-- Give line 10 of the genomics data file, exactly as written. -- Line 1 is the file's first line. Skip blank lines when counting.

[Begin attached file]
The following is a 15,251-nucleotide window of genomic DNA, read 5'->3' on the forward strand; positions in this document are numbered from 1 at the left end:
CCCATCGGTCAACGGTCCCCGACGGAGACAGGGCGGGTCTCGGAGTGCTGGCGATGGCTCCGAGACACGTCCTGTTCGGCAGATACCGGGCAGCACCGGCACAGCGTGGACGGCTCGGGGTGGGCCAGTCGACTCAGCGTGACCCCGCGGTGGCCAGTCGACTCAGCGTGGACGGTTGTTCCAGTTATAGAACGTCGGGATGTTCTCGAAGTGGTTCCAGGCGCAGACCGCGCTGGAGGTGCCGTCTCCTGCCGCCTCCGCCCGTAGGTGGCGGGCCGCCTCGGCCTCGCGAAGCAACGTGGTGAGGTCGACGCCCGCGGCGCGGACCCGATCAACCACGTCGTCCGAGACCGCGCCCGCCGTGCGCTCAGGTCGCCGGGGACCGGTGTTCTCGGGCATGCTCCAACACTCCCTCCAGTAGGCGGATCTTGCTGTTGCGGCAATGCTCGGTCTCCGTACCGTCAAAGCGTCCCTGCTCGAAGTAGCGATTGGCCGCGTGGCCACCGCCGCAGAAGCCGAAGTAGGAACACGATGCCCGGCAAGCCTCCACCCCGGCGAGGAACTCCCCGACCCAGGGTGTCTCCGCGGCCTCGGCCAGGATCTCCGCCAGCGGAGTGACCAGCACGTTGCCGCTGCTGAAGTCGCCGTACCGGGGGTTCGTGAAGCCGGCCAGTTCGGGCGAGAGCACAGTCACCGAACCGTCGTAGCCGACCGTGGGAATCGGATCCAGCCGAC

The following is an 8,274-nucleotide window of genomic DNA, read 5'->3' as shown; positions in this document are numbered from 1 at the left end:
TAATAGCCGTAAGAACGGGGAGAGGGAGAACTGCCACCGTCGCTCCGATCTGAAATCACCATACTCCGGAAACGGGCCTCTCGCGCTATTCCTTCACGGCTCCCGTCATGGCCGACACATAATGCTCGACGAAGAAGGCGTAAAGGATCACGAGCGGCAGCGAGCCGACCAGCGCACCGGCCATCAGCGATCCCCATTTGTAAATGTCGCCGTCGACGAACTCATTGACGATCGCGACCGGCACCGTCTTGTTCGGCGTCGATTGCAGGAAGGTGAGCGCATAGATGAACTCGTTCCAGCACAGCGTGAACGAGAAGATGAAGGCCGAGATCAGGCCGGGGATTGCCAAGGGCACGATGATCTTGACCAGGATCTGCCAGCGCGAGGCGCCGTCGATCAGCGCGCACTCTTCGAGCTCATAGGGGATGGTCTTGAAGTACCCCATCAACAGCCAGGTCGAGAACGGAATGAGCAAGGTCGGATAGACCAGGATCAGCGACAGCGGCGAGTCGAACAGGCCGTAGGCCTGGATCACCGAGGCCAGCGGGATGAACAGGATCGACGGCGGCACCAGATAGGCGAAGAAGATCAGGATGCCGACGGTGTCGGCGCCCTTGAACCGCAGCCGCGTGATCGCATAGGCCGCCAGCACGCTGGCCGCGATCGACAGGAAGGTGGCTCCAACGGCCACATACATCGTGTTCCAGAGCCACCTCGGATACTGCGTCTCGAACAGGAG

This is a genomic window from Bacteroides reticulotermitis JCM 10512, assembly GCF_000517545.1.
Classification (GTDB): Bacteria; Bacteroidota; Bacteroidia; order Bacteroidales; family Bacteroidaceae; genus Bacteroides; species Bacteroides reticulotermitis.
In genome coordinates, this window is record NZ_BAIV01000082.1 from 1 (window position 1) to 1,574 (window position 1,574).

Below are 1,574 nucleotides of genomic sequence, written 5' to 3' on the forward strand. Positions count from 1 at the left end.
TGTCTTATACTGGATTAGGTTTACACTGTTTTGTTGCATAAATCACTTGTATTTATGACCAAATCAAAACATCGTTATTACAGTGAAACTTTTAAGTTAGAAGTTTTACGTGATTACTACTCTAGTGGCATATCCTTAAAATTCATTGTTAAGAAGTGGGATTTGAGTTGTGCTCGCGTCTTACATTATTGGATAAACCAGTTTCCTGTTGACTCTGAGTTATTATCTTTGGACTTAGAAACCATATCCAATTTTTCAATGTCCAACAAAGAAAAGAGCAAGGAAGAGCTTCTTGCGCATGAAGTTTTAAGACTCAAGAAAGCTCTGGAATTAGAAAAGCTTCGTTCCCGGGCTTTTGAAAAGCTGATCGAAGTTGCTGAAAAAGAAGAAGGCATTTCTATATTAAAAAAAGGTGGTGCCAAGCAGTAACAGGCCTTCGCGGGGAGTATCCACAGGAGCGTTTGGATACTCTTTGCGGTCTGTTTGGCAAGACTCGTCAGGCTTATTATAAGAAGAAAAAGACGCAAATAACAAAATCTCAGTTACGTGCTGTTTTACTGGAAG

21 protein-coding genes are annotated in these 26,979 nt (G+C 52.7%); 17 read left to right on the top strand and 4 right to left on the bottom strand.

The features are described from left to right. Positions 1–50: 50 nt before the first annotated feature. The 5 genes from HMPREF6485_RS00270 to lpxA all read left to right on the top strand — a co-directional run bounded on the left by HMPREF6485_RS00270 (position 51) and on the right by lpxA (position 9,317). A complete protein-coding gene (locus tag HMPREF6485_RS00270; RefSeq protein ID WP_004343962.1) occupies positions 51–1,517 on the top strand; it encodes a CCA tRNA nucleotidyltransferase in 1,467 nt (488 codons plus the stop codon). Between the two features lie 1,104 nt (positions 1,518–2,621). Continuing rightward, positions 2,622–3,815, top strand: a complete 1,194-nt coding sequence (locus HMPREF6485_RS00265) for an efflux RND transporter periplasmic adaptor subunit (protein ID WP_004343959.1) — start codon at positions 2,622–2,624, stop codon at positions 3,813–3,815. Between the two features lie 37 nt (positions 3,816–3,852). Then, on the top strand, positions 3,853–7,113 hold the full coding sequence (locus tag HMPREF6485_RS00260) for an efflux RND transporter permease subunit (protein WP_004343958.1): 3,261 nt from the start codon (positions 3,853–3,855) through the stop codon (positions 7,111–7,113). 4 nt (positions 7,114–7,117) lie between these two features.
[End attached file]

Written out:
21 protein-coding genes are annotated in these 26,979 nt (G+C 52.7%); 17 read left to right on the top strand and 4 right to left on the bottom strand.